Phil Mickelson withdrew from the PGA Championship on Friday, opting to extend his golf suspension after he made inflammatory comments about the Saudi-funded rival league he supports and the PGA Tour, which he accused of greed.
Last year, Mickelson clinched one of the most stunning victories by winning the PGA at Kiawah Island, and at age 50 he became the oldest major champion in 161 years.
Now, a phrase that was popular a decade ago—”What’s Phil going to do next?”—has more appeal than pure excitement.
The PGA of America announced his decision on social media. The PGA Championship begins Thursday at South Hills Country Club in Tulsa, Oklahoma.
Mickelson, who has not played at the Saudi International since Feb. 6, accused the PGA Tour of “nasty greed” in an interview with Golf Digest.
Two weeks later, in an excerpt from Alan Shipnuck’s unauthorized biography due to be released next week, Mickelson revealed how he was working behind the scenes to promote funds funded by public investment funds and funded by A League of Rivals run by Greg Norman.
Mickelson dismisses Saudi Arabia’s human rights abuses, including killing of Washington Post columnist Jamal Khashoggi, says if it means gaining influence to get what he wants on the PGA Tour Change, it’s worth it.
Mickelson met the deadline to sign up for the PGA Championship on April 25, although his manager said it was more about keeping his options open. He also played in the U.S. Open and said he will be claiming the LIV Golf Invitational in London, the first of Norman’s $20 million tournament.
The tour said earlier this week that it would not approve any releases.
Mickelson is the first Grand Slam champion not to defend his title since Rory McIlroy suffered a knee injury while playing football at St Andrews in 2015.
He is the third PGA champion in the past 75 years without a defending title. Tiger Woods was sidelined in 2008 recovering from knee reconstruction surgery, while Ben Hogan was sidelined in 1949 after his car was hit by a bus.
Mickelson’s problems are self-inflicted.
“I personally think it’s an incredible mental challenge to come back and play after what he’s been through,” six-time major champion and CBS analyst Nick Faldo said Wednesday. “I don’t think it’s going to be as easy as getting back on the bike and going to a golf tournament and playing. The attention is going to be huge.”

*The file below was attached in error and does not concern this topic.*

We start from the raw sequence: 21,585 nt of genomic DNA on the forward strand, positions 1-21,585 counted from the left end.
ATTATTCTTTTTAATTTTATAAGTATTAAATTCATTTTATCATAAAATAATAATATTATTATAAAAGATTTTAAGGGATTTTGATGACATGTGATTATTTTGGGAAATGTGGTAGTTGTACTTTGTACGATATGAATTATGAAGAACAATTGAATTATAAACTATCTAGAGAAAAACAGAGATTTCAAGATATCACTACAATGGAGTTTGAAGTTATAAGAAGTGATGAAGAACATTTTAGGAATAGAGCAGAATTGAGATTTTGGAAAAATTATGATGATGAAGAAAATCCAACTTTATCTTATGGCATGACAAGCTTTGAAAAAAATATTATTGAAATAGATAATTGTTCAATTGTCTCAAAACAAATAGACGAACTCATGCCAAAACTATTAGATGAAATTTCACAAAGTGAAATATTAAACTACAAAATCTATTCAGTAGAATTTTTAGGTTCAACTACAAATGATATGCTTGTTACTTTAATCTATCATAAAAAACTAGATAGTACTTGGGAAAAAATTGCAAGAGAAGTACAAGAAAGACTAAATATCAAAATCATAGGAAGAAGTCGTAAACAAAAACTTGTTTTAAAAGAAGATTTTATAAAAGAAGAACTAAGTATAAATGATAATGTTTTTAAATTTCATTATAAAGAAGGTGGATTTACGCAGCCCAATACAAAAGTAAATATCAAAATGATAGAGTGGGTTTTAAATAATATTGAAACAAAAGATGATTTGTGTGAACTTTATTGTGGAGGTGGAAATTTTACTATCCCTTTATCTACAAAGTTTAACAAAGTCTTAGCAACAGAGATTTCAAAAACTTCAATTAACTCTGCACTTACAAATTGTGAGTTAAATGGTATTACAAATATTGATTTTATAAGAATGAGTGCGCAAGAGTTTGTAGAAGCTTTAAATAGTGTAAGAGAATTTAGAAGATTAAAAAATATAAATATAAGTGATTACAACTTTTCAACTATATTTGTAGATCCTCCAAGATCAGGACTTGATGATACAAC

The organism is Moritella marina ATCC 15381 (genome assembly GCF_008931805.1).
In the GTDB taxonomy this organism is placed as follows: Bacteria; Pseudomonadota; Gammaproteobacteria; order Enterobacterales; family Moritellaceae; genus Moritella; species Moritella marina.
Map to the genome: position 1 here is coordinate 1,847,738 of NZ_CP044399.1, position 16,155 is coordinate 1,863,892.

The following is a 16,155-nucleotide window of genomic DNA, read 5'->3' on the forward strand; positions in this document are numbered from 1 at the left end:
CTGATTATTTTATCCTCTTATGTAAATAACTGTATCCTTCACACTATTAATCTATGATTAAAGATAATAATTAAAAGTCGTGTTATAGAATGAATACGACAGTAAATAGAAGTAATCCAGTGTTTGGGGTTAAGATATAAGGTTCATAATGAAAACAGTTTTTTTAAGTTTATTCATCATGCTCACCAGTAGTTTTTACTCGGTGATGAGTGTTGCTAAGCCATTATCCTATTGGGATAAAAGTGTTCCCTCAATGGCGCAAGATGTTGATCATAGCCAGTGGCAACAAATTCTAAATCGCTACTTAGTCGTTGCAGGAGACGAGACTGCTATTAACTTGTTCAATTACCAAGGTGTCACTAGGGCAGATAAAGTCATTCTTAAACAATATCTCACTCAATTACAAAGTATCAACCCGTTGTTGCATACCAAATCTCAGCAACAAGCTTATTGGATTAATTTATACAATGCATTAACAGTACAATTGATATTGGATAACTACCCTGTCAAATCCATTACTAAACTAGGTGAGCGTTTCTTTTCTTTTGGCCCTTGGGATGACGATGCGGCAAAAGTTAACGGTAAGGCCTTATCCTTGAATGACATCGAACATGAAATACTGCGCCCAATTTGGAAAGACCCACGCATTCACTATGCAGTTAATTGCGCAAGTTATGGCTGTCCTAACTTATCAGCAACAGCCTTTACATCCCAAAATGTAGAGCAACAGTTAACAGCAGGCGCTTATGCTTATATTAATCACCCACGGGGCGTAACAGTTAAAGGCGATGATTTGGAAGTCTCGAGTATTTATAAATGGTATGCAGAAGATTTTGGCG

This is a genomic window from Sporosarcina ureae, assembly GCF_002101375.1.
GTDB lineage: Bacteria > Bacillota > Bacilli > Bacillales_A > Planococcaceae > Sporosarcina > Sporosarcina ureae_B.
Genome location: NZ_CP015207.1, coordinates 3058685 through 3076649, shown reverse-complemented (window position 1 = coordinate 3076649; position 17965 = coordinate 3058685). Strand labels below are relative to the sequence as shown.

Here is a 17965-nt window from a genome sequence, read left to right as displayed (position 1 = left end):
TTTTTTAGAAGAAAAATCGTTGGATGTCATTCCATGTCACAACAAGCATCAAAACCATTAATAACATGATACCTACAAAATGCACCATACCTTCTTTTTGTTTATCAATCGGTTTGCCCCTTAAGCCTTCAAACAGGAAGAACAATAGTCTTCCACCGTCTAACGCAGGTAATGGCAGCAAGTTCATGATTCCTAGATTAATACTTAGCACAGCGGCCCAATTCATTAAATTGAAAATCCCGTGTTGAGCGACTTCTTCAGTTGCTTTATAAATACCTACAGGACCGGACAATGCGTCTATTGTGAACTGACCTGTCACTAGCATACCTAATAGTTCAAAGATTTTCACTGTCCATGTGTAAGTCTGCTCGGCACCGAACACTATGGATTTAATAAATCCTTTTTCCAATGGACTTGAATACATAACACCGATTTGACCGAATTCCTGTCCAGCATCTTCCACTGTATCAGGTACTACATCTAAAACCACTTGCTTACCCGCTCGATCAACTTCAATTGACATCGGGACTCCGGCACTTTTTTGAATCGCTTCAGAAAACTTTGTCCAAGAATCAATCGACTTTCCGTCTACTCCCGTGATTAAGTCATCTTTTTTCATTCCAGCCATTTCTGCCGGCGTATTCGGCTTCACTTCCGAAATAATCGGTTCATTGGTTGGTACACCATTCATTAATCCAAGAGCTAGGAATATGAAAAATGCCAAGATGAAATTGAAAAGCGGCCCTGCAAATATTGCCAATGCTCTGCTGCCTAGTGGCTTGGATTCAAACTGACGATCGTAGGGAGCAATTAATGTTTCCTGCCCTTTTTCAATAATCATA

Attention now turns to whether Mickelson will challenge the Tour by playing in London in three weeks, or whether he will go to the U.S. Open, the only major he has never won.
He last played in the United States on January 28 at Torrey Pines. He missed the cut.
Shipnuck’s book is scheduled for release on Tuesday. Among the excerpts he has posted on his “Firepit Collective” website are that Mickelson said he recruited players to pay lawyers to write the new league’s operating agreement.
“We know they killed Khashoggi and have a terrible record on human rights. They execute people there because they are gay. Knowing all this, why should I even think about it? Because this is reinventing the PGA Tour A once-in-a-lifetime opportunity for the way the game works,” Mickelson said.
He called the PGA Tour and Commissioner Jay Monaghan a “dictatorship.”
“I’m not even sure I want it to be successful,” he said of the Saudi league. “But the idea of it was just to allow us to complete the tour.”
Mickelson quickly lost corporate sponsors such as KPMG and Amstel lights, and Workday said it would not renew his contract. Mickelson released a statement calling his comments “reckless” and apologizing for his wording.
Mickelson said in the statement that he has felt a deeper level of pressure and pressure over the past 10 years and that he needs time to leave.
But he did not say whether he would take a break from golf. He has not played since the Saudi International on February 6. He didn’t play this week. His February statement concluded: “I know I’m not doing my best, and I desperately need some time to prioritize the people I love the most and try to be who I want to be.”
Mickelson was replaced by former Masters champion Charles Schwarzer.
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